In this season of political change around the globe, in China, in the West, in Japan, and the Arab world, is water carrying the ship? Is water overturning the ship? What kind of ship does the water truly want to carry? A little less ideological bias and a little more intellectual honesty might tell us some simple truths: Electoral rotations do not necessarily produce flexibility or legitimacy; one-party rule does not mean rigidity or lack of popular support.

I highly recommend a read by following the link above.

  1. Zack
    September 18th, 2012 at 00:03 | #1

    i’m actually surprised that baidu beat google in terms of innovation mainly because i keep hearing so much about how ‘freedom loving/selective censoring’ Google is so uber kewl and super innovative and how dirty godless communists can only copy, never innovate.

    i think an honourable mention ought to be Huawei, considering how many patents they file every year.

  2. September 18th, 2012 at 08:35 | #2

    Then there is the evil Huawei that is hellbent to take over the world. Huawei isn’t a public tradable company, which means it can’t be measured in their innovative premium.

  3. September 18th, 2012 at 09:18 | #3

    yinyang,
    I think you really need to define what political freedom really is? Is China politically really “less free” than the US or Russia? Is a suffrege system a prerequisite?

    How come important world body such as the UN, World Bank, IMF, WTO not based on a suffrege system?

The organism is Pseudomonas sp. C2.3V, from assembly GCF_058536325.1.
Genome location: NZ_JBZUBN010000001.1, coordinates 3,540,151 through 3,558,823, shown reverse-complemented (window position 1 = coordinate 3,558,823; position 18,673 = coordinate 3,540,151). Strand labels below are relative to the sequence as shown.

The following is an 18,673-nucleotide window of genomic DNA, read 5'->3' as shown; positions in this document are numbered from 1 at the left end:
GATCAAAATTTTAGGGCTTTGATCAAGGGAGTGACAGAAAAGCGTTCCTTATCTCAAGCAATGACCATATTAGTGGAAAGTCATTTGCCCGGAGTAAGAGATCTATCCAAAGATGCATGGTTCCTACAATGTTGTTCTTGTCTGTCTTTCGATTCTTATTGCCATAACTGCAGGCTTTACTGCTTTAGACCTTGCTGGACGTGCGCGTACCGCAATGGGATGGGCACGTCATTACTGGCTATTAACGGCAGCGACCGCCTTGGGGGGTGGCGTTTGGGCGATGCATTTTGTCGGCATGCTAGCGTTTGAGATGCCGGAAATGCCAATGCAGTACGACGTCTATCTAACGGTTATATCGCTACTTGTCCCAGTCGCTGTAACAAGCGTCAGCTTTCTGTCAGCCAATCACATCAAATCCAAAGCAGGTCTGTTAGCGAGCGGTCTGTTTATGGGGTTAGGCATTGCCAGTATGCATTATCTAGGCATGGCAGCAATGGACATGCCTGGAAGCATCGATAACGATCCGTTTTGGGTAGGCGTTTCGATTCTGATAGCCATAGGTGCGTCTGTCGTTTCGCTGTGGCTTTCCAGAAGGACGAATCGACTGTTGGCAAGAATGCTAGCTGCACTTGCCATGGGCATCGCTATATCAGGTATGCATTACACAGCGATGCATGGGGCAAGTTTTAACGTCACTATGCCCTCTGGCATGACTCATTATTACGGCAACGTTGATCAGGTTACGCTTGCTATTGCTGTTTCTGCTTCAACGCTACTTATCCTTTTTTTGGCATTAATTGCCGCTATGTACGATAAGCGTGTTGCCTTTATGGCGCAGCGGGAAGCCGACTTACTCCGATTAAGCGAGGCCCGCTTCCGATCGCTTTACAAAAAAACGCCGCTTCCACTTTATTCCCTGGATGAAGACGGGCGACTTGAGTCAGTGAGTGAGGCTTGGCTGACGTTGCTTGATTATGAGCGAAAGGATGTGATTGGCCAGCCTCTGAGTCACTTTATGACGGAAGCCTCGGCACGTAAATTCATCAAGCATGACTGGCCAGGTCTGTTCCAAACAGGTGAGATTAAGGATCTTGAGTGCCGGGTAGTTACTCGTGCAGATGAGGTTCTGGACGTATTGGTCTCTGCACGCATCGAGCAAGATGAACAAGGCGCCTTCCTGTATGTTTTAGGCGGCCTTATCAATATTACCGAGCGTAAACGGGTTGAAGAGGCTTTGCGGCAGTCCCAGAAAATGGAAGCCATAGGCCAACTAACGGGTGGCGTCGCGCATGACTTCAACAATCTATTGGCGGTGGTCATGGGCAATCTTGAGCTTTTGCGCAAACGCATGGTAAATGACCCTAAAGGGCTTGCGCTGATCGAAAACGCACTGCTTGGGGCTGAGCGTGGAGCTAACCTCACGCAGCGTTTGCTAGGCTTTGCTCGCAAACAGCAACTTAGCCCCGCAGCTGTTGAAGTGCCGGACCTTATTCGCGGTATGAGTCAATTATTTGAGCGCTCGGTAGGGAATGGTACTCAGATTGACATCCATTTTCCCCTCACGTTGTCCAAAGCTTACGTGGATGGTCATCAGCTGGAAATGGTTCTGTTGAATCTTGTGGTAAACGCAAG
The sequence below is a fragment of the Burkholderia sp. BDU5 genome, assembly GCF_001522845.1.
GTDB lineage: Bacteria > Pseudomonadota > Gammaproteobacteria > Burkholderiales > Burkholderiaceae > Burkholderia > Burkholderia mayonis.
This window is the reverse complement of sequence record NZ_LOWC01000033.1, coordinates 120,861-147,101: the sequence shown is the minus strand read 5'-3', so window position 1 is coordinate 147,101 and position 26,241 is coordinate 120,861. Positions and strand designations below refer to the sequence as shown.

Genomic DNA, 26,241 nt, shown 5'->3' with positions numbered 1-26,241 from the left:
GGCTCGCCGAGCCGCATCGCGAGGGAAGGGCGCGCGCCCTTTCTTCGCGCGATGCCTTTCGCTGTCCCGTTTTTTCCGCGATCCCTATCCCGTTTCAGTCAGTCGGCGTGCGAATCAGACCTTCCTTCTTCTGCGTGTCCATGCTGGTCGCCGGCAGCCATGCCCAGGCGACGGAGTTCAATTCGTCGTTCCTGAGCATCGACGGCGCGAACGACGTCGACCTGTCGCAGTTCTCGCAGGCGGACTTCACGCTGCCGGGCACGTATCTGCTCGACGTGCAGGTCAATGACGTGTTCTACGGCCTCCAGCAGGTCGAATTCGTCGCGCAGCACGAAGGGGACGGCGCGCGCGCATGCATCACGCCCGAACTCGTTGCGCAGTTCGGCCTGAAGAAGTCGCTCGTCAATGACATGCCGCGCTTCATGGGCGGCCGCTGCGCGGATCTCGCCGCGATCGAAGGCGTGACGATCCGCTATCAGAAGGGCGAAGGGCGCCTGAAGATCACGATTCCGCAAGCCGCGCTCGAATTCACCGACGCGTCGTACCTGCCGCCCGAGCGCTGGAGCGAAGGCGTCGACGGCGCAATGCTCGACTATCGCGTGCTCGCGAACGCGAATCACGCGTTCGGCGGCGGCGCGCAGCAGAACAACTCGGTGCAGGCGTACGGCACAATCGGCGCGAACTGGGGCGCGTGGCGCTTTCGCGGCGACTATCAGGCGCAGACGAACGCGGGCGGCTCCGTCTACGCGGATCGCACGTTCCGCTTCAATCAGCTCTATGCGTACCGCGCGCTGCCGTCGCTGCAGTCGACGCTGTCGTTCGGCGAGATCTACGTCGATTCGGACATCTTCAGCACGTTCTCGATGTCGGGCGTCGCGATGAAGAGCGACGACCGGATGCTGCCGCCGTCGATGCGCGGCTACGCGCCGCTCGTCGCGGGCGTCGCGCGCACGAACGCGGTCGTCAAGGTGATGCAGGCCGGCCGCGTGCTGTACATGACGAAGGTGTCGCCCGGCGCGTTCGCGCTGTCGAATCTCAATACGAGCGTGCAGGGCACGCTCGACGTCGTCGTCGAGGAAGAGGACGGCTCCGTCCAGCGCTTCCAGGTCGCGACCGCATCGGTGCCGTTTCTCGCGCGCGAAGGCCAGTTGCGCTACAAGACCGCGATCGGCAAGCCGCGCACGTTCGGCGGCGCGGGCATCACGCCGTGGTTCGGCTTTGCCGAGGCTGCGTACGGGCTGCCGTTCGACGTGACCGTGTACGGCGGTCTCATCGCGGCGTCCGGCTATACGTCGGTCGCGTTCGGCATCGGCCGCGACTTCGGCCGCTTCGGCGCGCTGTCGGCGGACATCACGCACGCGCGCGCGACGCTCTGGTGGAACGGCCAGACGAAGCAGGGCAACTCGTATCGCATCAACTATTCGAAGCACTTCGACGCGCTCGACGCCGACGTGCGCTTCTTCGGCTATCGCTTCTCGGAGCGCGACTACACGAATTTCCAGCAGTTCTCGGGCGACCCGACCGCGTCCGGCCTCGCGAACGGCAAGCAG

4. Zack
    September 18th, 2012 at 13:33 | #4

    @jxie
    i am absolutely disgusted and ashamed at the way the Australian government is handling the entire Huawei ban in the NBN affair. The Australian government has relied on nothing but innuendo, 19th century era yellow peril, and a conspicuous lack of facts and research to support the ban.

    It’ for these reasons that even Kerry Stokes, the head of Seven Group has said that Australians had better pull their heads from their arses and smell the roses:
    http://www.smh.com.au/opinion/political-news/stokes-slams-australias-china-policy-20120914-25xbe.html

  5. September 18th, 2012 at 17:56 | #5

    @Zack

    To those who know the industry, today Huawei is quite possibly the worldwide leader in telecom innovation. Often they provide the best technologies at reasonable prices. The Australian government might’ve offended the Chinese, but first and foremost they will likely be stuck with inferior technologies at higher prices.

  6. September 18th, 2012 at 18:46 | #6

    @YinYang

    And on a largely unrelated note, you’re apparently more innovative than I am, for you can get more shares & tweets from a one-paragraph note than I can with a lengthy diatribe. 🙂

  7. Zack
    September 18th, 2012 at 22:40 | #7

    @jxie
    certainly doesn’t please me as an Australian, knowing i now have to put up with even shoddier infrastructure because some dickhead in Canberra is stuck in the frickin’ 1950s.

  8. September 18th, 2012 at 23:04 | #8

    @Ray – good point. I’ve updated post.
    @Mister Unknown – ha, every once in a while, I like to find examples of what we write about. Your article has the intellectual depth, while mine simply showed examples. Heh, don’t worry about the stats. 🙂

    @jxie/Zack

    Huawei is going on the offensive. It is publicly challenging the accusations laid against the company. It’s inviting U.S. media to it’s headquarters. It is teaming up with the UK government to open a security certification lab.